In your decision-making now, consider future maintenance needs. Anticipate the growth of plants, and the aging and weathering of other materials. Work with natural processes, rather than trying to resist them.
Avoid the temptation to fill all your spaces up with plants or structures, no matter how cool they look. Let your garden “breathe” visually. Some preserved open space of just lawn, groundcover or paving can give you an “outdoor room” rather than a claustrophobic “furniture warehouse” feel.
Use repetition and masses of certain plants, not one of everything.
Consider all your edges (as you would consider baseboard for your interior walls, or trim for a window).
Choose plants for structure, texture, foliage, not just flowers.
If you are doing the design yourself, consult local sources for information. National sources might not be familiar with our unique, local conditions.
Just like building or remodeling your house, designing your garden can be a complicated, but very rewarding adventure. But if you “plan your planning” you can avoid a lot of the stress and surprises and make it a great experience. Good luck!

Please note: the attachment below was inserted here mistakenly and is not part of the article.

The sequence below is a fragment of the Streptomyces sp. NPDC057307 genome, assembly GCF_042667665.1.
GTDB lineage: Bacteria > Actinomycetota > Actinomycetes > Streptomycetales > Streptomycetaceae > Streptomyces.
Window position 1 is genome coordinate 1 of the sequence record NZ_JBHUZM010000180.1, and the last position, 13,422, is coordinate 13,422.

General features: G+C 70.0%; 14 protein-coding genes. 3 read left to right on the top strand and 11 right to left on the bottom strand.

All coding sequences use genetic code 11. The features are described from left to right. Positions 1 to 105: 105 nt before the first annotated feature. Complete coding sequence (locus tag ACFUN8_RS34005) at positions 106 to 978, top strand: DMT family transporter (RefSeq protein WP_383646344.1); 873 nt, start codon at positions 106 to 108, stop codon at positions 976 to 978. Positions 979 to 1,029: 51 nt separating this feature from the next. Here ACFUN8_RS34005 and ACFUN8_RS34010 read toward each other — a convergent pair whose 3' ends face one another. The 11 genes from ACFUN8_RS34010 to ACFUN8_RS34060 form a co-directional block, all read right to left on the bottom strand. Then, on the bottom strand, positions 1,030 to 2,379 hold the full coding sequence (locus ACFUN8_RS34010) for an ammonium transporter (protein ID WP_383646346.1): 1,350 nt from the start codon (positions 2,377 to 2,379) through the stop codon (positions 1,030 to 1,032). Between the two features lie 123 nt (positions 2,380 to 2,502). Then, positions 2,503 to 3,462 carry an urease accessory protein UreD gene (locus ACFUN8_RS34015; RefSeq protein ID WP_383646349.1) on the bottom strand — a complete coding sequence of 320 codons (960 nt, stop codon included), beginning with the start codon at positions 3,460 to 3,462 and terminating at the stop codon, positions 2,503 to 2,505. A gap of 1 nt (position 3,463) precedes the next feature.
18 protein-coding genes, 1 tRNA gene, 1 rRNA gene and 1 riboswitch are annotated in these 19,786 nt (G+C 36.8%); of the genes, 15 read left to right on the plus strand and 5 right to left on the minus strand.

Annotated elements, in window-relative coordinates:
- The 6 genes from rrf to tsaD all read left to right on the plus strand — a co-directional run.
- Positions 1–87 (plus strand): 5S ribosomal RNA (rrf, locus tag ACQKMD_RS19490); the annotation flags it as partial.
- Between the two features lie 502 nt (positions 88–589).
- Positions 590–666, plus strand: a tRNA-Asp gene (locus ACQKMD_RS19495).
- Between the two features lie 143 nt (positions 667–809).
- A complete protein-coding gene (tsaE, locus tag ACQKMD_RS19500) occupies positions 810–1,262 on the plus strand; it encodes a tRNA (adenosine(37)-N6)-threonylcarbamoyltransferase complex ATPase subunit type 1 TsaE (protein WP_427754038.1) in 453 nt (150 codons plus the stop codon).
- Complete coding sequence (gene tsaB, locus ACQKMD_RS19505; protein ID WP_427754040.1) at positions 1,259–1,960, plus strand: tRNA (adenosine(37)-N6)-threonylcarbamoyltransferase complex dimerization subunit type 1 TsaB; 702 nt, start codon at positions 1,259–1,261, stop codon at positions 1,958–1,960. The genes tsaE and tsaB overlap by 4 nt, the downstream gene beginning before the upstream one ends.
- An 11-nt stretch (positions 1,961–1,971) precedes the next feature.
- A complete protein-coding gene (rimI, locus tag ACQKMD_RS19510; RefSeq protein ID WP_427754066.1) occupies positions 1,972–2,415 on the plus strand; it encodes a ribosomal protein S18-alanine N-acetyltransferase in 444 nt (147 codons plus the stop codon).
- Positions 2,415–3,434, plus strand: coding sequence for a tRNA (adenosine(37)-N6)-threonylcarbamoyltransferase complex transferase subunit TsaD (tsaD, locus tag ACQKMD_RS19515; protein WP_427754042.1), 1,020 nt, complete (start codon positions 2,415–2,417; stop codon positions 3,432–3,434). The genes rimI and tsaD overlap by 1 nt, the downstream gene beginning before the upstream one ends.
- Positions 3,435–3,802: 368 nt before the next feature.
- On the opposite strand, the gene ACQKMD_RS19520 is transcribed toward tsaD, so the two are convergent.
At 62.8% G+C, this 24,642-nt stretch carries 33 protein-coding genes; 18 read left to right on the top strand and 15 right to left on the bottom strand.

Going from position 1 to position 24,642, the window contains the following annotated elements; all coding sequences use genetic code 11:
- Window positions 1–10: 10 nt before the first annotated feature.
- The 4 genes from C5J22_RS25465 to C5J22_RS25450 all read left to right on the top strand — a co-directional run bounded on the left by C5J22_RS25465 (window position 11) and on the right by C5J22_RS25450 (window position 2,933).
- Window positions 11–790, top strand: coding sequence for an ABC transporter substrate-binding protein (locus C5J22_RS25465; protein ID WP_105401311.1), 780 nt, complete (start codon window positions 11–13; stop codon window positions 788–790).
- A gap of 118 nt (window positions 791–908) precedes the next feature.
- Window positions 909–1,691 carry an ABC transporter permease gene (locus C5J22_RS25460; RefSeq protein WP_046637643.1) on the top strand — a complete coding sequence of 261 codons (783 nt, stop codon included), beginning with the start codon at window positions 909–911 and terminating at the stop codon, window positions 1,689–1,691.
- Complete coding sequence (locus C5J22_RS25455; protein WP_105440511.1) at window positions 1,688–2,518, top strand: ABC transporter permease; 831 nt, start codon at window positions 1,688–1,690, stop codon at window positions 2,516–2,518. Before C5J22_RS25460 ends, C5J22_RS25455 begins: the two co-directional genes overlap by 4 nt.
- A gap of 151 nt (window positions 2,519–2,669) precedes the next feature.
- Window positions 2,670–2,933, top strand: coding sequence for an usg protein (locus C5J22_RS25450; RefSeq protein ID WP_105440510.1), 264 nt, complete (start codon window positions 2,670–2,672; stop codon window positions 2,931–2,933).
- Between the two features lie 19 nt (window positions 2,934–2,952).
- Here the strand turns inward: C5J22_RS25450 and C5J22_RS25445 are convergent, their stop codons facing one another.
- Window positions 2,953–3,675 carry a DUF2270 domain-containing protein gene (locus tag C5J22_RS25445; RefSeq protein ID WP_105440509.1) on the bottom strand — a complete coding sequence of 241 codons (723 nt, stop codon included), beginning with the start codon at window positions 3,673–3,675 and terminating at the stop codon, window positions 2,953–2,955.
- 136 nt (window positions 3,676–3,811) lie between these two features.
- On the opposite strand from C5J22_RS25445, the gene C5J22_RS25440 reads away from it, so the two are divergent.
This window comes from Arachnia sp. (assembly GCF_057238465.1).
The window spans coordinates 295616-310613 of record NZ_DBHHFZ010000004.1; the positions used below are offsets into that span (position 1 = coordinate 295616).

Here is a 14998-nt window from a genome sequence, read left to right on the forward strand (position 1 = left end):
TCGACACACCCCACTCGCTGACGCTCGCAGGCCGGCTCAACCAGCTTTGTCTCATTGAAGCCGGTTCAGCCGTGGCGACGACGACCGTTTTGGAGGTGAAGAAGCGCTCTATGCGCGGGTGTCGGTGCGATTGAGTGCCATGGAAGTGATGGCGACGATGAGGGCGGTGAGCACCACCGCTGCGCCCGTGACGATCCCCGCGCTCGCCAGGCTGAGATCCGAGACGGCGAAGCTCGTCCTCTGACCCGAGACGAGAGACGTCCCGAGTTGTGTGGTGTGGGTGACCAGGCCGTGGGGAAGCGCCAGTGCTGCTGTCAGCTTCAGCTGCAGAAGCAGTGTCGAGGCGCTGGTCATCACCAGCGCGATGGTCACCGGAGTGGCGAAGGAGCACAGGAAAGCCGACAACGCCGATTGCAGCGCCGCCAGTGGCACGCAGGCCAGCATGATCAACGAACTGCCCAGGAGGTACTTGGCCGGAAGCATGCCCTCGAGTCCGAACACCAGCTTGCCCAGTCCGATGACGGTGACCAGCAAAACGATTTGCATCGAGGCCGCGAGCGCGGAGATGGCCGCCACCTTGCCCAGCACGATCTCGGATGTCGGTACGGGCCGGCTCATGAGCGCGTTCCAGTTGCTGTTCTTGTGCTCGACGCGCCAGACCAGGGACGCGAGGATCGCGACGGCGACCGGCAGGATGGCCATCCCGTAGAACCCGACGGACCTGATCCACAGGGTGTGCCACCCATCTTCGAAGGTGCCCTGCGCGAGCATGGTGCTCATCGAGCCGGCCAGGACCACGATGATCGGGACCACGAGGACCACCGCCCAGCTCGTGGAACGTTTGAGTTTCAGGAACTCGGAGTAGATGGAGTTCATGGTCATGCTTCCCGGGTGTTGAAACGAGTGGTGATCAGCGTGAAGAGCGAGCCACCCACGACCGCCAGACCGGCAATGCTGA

* What is the difference between a landscape designer (or garden designer), a landscape architect and a consultant?
Landscape designers typically focus on planting design in residential settings, and are not required to be licensed or certified, although the Association of Professional Landscape Designers (apld.org) requires certification and continuing education for its members.
Landscape architects are required to be licensed by the State, and are often qualified to design parks and other public or commercial spaces requiring built structures, drainage and more complicated systems. Many (but not all) landscape architects design residential gardens as well.
Many landscape designers are trained as landscape architects, but not licensed (which does not necessarily imply lesser qualification, especially for residential design). Both can also be considered consultants, as are many other professionals with design or other horticultural experience.
Many designers do a consultation or initial site visit as a precursor to a complete design service. Consultations can also be done in lieu of a complete service and typically entail advice and guidance for a homeowner, but not a detailed design.